Pro-Russian separatists have said they were ready for a ceasefire with the Kiev government after increasing gains by Ukrainian forces against rebel forces.
"We are ready for a ceasefire to prevent the proliferation of a humanitarian disaster...," Alexander Zakharchenko, prime minister of the self-proclaimed Donetsk People's Republic, said in a statement on Saturday.
He warned that Donetsk, the main industrial hub which is the centre of the rebel resistance, faced a lack of food, water, and electricity, but said the rebels were ready to defend the city of around one million people.
"In the event of a storm of the city the number of victims will increase by magnitude. We have no humanitarian corridors. There is no supply of medicines ... food supplies are nearing their end," he said.
We are ready for a ceasefire to prevent the proliferation of a humanitarian disaster.
Ukrainian officials say they are ready for a ceasefire but on condition the rebels surrender their arms.
The office of Ukrainian President Petro Poroshenko was unavailable for immediate comment on Zakharchenko's statement, Reuters news agency reported.
Earlier, Kiev said it had headed off an attempt by Russia to send troops into Ukraine under the guise of peacekeepers with the aim of provoking a large-scale military conflict, a statement Moscow dismissed as a "fairy tale".
The White House said that during a call on Saturday, US President Barack Obama and German Chancellor Angela Merkel "agreed that any Russian intervention in Ukraine, even under purported 'humanitarian' auspices, without the formal, express consent and authorisation of the government of Ukraine is unacceptable, violates international law, and will provoke additional consequences."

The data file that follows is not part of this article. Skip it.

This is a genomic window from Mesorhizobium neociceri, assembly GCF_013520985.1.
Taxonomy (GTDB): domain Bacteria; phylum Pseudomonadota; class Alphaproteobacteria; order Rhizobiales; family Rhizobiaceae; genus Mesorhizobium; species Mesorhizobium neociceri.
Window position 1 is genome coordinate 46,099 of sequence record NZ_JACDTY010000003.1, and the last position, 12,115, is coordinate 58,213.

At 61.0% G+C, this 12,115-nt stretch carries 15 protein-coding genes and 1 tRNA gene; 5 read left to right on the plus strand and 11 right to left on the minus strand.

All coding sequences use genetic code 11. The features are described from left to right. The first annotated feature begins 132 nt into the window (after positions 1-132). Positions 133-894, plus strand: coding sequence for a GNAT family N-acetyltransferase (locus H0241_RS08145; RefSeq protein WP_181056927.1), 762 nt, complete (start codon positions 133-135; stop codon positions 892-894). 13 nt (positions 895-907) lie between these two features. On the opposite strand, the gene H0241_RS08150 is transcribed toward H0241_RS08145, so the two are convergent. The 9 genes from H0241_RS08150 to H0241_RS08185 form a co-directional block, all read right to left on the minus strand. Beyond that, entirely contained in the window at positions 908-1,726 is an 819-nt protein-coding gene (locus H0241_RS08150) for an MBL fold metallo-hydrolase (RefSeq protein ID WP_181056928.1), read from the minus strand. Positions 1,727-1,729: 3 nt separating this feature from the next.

Obama and British Prime Minister David Cameron also discussed the crisis and said tougher sanctions should be imposed on Russia if it sends troops into Ukraine, according to a statement from Cameron's office.
Russian Foreign Minister Sergei Lavrov, in a phone call with US Secretary of State John Kerry, called for "urgent measures for preventing an impending humanitarian catastrophe in southeastern regions" of Ukraine, the Russian foreign ministry said.
Kerry "conveyed that Russia should not intervene in Ukraine under the guise of humanitarian convoys or any other pretext of 'peacekeeping'," a senior US State Department official said.
Russia slams claims
A senior aide to Poroshenko said a large Russian military convoy had been heading for the border on Friday under a supposed agreement with the Red Cross, but had stopped after an appeal by Kiev to Russia.
On Friday, Russia's defence ministry said it had finished military exercises in southern Russia, near the Ukrainian border, which the United States had criticised as provocative.
"A humanitarian column with 'peacekeepers' was to enter the territory of Ukraine, clearly to provoke a full-scale conflict," said Valery Chaly, deputy head of Poroshenko's administration.
"As of now, the danger of provocation has been removed," Chaly said.
Maria Zakharova, a spokeswoman for the Russian foreign ministry, dismissed Chaly's statement as untrue. "Each time Kiev is more and more inventive in creating fairy tales," she said, noting special protocols had to be completed before Russian troops could be sent abroad.
Dmitry Peskov, the spokesman for Russian President Vladimir Putin, said by phone: "We don't know what [the Ukrainians] are talking about because nothing like that happened."
Ukrainian officials say that frequent Russian military exercises near the border complicated the situation. Ukraine and its western allies accuse Russia of orchestrating the revolt and arming the rebels, who have declared independent "people's republics" in the two main industrial regions. Moscow denies involvement.